A Bundeena family is rallying around its newest arrival - baby Andy, who is being treated in the special care unit at the Royal Hospital for Women, Randwick.
Laura Macintyre gave birth to the little boy at Kareena Hospital on December 5. Andy was born via IVF and caesarean, two days short of 37 weeks, weighing in at a healthy 4.055 kilograms.
Shortly after, he required urgent care and was transferred to the Royal's Neonatal Intensive Care Unit (NICU), which looks after critically ill babies.
"At first everything was perfect," Mrs Macintyre said. "Until it wasn't. Andy stopped breathing less than one minute after he was born, and required immediate CPR."
Doctors worked on Andy for 10 minutes. "My husband Lee and I were still in the room and we had gone into shock," the new mum said.
"Neonatal Emergency Transport Service (NETS) arrived and started cooling Andy to help reduce the risks of brain damage. He was transferred to the Royal and was placed on a cooling mat for 72 hours when he was five hours old. The cooling mat is the only proven way to reduce the risk of brain damage if used within the first six hours of life."
The family is being supported by the hospital's foundation, which assists couples to stay close to their baby. "They have paid for us to have accommodation by the hospital so we are just a five minute walk to the hospital," Mrs Macintyre said. "We are classified as regional because we have to travel so far. You can't just come once and stay all day, you come and go."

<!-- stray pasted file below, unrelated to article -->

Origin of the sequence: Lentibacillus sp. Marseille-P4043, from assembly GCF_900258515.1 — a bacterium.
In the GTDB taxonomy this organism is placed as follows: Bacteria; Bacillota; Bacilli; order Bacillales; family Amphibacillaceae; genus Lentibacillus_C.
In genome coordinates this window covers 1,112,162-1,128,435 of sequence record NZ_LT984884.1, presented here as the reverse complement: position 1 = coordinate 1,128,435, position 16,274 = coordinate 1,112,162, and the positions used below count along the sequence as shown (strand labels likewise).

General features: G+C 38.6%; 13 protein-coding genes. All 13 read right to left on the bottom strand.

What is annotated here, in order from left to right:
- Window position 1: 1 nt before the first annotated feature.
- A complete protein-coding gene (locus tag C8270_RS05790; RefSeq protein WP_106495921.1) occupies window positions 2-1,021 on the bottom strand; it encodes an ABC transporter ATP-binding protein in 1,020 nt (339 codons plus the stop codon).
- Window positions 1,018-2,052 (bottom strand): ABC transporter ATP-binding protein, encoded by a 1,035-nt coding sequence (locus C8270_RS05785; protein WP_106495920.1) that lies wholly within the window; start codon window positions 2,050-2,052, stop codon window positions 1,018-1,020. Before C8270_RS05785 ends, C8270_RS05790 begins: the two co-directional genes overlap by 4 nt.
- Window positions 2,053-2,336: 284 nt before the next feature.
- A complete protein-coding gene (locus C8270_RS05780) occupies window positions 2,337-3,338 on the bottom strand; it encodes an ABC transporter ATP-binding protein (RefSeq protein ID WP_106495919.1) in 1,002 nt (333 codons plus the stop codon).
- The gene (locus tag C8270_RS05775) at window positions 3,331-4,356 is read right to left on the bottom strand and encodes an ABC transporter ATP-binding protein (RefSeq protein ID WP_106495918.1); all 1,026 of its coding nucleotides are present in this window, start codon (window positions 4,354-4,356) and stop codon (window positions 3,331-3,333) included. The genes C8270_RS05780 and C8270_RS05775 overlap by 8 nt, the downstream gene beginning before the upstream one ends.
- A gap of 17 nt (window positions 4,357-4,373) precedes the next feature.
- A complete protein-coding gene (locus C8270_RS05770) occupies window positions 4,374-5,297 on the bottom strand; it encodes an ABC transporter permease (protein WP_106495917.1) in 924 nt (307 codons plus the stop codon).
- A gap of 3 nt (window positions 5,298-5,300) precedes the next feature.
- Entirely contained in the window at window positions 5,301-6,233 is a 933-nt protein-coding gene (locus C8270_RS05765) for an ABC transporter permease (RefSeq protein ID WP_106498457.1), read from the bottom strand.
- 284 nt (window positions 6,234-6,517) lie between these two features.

The Macintyres have also launched a fundraiser to give back to the NICU. They have raised more than $5500 so far.
"That's just been thanks to our circle of friends," Mrs Macintyre said. "It's hard to share this with everyone but we feel it's the only way to get people to understand how much the hospital needs funds.
"More than 70 per cent of the life-saving equipment in the NICU has been funded through donations, so this fundraiser is important to us."
This is the couple's second time in a special care unit for newborns. Their older child, Joey, was born premature and spent four weeks in the neonatal unit at Kareena. "This is our second stint but this time it's a lot worse because Joey wasn't sick, he was just early," Mrs Macintyre said.
"Andy is our miracle baby. He has been receiving the most outstanding care. He is sedated with morphine, has a one-on-one nurse, and is connected to multiple life-saving machines, but he is in the best place."
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